Alexander Jackson Davis

All Sources -
Updated Media sources (1) About content Print Topic Share Topic
views updated

Alexander Jackson Davis

Alexander Jackson Davis (1803-1892) was a leading figure of the 19th-century Gothic revival in American architecture.

Alexander Jackson Davis began as an apprentice architectural draftsman to Josiah Brady of New York in 1826, though his early painting ambitions remained evident in his lifelong picturesque approach to architectural design. In 1829 Davis joined Ithiel Town in what became the first architectural firm of a modern sort in the United States, lasting until Town's death in 1844.

Davis specialized in domestic architecture, leaving more public or monumental commissions to Town. Hundreds of houses were built directly or indirectly from Davis's designs; he was also among the first architects to design furniture for his larger houses. He claimed to have been first to introduce to America "the English Gothic Villa with Barge Boards, Bracketts, Oriels, Tracery in Windows … in 1832" and also the Italianate villa, with a drawing exhibited about 1835. In the early 1840s Davis began moving into the orbit of A. J. Downing, illustrating Downing's book, Country Houses, in 1850. After Downing's death Davis designed and supervised all buildings in Llewellyn Park in West Orange, N.J., conceived by Downing and financed by Llewellyn P. Haskell as America's first "garden suburb" (1852-1869).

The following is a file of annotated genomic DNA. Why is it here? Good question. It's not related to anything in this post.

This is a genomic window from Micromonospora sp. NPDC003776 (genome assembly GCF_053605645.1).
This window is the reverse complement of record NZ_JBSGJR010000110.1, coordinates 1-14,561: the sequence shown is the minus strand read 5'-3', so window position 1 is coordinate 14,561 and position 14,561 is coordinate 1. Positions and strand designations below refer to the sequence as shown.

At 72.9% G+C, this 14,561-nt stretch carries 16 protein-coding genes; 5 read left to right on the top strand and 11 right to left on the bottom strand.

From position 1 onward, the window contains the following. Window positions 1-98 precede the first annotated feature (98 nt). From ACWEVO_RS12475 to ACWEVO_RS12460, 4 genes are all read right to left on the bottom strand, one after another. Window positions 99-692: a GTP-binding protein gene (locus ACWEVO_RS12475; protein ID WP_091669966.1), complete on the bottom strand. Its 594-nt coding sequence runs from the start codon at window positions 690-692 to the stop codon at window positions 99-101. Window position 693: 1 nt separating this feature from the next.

Picturesqueness was predominant in all Davis's works. Yet in his last major project, an unsuccessful submission in the 1867 competition for the New York City Post Office, he designed a metal and glass structure which clearly presaged 20th-century "functional" concepts. Far from being contradictory, however, both picturesqueness and functionalism were from the first inherent in the American—as distinct from English or French—Gothic revival.

In America, Gothic revival architecture never challenged the Roman or Greek revival in mass popularity; indeed, its associations were fundamentally "antiestablishment." Gothic was an "arty" style, associated with the idea of the "natural man." There was always something eccentric about it: a typical example was the exaggerated asymmetry and anticlassical proportions of Davis's H. K. Harral house in Bridgeport, Conn. (ca. 1846; demolished). Such stylistic self-consciousness inevitably encouraged self-conscious formalism—emphasis on the "naturalness" of Gothic forms and structure as an end in itself—and thence to the kind of "functionalism" exhibited in Davis's 1867 Post Office design. For historical reasons, however, the picturesque side of Gothic revival architecture predominated in America so that its chief legacy was the Arts and Crafts movement of about 1890 to about 1910, prefaced by the Romanesque of H. H. Richardson and climaxed by the early work of Louis Sullivan and Frank Lloyd Wright. Combining something of both trends, Davis has claim to be the most representative of all American Gothic revivalists.

Further Reading

Though many articles have appeared in recent years on various aspects of Davis's life and career, the only book-length biography is Roger H. Newton, Town & Davis, Architects: Pioneers in American Revivalist Architecture, 1812-1870 (1942), which has serious limitations. Davis's influence and career are discussed in Alan Gowans, Images of American Living: Four Centuries of Architecture and Furniture as Cultural Expression (1964).

Additional Sources

Doumato, Lamia, Alexander Jackson Davis, 1803-1892, Monticello, Ill.: Vance Bibliographies, 1980.